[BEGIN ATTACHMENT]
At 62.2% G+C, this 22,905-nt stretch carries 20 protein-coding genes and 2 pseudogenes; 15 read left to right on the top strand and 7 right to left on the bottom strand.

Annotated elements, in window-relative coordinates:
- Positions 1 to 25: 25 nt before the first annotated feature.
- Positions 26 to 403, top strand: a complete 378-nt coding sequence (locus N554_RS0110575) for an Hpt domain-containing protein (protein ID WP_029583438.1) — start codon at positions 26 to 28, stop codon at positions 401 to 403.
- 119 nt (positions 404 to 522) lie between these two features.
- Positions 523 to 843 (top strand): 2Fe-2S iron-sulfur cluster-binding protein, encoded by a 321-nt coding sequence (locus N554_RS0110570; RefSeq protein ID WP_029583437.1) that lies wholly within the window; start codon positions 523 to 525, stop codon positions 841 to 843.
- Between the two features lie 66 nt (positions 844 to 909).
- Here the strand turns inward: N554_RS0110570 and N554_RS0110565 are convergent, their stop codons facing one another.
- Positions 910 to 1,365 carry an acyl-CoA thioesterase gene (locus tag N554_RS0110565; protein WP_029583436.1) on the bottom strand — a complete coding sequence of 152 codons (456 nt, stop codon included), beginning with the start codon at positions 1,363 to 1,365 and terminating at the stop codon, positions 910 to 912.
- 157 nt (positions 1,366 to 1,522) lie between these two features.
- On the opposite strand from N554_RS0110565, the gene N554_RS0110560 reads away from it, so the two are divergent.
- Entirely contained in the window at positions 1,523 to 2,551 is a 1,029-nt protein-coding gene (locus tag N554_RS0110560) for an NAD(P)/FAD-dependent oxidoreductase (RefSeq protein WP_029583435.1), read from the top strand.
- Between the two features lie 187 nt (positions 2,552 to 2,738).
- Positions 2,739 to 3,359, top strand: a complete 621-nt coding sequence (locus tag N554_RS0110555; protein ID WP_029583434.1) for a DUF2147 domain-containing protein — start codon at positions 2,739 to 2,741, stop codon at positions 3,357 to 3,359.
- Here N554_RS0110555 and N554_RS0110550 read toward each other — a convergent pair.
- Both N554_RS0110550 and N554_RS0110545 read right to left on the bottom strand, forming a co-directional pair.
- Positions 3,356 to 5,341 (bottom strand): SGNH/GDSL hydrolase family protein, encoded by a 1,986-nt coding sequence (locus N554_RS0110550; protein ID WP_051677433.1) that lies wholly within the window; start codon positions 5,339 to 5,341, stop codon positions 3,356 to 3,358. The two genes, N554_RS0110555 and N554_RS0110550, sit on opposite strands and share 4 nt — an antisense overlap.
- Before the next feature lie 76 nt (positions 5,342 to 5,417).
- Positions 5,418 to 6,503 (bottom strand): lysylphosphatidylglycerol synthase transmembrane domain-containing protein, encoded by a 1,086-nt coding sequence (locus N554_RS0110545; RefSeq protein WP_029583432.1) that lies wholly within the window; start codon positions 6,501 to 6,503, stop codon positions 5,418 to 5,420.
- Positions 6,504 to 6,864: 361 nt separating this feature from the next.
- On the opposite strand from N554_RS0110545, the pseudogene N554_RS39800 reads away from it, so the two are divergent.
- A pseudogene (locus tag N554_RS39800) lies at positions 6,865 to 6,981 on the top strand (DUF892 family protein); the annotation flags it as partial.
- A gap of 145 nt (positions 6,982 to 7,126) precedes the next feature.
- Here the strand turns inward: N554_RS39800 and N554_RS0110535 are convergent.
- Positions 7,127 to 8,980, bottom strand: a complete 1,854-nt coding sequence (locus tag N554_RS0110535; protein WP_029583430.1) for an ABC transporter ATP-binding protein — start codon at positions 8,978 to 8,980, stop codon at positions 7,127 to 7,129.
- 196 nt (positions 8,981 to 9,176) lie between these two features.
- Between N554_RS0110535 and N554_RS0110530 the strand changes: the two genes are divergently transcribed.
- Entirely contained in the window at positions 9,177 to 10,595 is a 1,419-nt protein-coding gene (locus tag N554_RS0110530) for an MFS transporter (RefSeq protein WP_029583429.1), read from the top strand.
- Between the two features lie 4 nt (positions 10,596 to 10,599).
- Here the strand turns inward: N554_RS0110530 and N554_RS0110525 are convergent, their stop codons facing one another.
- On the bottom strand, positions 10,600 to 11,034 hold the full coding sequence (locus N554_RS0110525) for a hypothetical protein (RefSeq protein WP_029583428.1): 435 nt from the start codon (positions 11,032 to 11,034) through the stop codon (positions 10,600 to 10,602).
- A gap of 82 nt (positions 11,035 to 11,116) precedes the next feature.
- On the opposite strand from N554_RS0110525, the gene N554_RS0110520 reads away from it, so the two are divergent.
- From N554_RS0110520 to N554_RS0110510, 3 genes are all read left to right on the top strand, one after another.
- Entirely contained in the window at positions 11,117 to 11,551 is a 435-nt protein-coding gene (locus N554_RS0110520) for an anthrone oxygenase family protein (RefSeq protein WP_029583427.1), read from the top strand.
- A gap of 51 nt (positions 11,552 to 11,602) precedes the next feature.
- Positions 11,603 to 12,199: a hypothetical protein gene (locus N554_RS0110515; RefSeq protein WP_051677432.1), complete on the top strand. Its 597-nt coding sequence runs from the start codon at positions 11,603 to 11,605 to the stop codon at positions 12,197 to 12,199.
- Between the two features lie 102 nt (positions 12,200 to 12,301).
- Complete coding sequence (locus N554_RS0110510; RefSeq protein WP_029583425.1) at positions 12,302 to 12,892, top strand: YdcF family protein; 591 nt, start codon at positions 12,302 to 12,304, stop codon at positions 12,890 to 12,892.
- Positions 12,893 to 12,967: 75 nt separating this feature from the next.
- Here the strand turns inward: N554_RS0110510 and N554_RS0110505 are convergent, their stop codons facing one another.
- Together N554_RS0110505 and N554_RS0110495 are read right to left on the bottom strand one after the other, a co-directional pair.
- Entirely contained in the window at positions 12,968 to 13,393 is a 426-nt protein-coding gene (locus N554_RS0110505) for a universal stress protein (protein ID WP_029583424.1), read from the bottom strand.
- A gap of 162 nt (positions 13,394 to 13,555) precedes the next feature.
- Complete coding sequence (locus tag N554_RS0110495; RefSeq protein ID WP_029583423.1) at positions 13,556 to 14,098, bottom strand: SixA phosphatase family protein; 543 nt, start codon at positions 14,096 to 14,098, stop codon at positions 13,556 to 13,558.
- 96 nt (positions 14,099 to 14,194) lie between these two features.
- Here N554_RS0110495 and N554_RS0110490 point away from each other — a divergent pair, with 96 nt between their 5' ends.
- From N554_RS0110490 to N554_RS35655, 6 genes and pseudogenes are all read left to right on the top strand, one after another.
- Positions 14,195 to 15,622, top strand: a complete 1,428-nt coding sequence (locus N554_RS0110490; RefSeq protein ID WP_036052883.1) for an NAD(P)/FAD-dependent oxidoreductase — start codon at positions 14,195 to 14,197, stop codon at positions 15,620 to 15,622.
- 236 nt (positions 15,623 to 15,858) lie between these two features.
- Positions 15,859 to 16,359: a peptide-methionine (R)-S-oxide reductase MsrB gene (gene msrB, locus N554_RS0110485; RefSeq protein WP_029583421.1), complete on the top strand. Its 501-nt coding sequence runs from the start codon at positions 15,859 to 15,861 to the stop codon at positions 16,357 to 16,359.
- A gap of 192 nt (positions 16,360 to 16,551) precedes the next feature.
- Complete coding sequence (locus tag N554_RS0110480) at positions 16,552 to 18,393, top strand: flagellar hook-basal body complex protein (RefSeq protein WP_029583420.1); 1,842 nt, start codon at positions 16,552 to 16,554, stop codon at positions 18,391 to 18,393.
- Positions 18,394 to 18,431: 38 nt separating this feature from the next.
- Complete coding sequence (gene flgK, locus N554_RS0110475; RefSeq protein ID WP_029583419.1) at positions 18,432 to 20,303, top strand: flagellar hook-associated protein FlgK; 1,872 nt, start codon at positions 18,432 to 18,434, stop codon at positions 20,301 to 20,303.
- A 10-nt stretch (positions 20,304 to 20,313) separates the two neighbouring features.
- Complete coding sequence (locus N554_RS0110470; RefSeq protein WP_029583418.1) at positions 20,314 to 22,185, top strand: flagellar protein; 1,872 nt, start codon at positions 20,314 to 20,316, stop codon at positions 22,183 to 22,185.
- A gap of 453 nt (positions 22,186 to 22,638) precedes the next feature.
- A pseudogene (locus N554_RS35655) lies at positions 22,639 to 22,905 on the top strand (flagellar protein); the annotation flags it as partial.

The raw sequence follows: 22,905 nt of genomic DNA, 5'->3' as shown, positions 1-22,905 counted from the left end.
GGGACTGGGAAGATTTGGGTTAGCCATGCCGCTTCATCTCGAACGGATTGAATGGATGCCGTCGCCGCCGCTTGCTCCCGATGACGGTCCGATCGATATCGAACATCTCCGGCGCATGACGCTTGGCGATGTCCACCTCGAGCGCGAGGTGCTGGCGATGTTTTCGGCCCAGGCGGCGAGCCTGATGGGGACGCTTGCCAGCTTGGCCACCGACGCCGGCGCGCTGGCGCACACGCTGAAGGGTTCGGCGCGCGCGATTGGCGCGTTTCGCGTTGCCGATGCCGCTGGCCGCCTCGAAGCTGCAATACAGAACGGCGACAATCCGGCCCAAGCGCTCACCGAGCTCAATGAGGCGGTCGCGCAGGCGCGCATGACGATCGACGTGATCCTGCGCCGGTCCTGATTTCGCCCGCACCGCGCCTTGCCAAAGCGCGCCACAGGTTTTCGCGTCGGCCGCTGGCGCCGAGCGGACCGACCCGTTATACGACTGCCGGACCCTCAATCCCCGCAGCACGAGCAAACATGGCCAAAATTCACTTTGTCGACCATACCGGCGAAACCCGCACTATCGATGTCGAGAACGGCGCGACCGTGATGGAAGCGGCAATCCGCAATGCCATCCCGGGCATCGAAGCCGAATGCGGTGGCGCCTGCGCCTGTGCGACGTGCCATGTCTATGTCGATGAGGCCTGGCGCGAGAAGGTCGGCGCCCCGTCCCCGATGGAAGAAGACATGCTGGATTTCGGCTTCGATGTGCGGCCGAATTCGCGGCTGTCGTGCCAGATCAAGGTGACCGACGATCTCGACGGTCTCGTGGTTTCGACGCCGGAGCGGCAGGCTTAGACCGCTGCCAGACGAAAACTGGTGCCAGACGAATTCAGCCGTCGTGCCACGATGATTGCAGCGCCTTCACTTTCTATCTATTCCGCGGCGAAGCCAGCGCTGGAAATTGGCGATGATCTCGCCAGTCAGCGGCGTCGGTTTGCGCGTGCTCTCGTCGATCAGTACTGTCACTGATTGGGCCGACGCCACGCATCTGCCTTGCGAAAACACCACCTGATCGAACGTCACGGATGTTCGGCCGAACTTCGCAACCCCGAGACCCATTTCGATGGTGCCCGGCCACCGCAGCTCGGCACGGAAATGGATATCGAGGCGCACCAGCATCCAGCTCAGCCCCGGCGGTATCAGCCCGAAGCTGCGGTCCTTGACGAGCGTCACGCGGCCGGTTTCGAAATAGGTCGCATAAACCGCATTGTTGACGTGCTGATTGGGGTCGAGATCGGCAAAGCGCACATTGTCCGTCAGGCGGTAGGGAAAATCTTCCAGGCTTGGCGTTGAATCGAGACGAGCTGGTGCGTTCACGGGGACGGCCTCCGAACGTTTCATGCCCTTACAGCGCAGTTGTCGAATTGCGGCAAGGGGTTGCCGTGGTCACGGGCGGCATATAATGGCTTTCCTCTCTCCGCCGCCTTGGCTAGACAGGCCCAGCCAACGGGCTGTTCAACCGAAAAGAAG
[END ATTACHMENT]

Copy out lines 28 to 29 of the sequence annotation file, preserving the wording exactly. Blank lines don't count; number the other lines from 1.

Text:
- Entirely contained in the window at positions 9,177 to 10,595 is a 1,419-nt protein-coding gene (locus tag N554_RS0110530) for an MFS transporter (RefSeq protein WP_029583429.1), read from the top strand.
- Between the two features lie 4 nt (positions 10,596 to 10,599).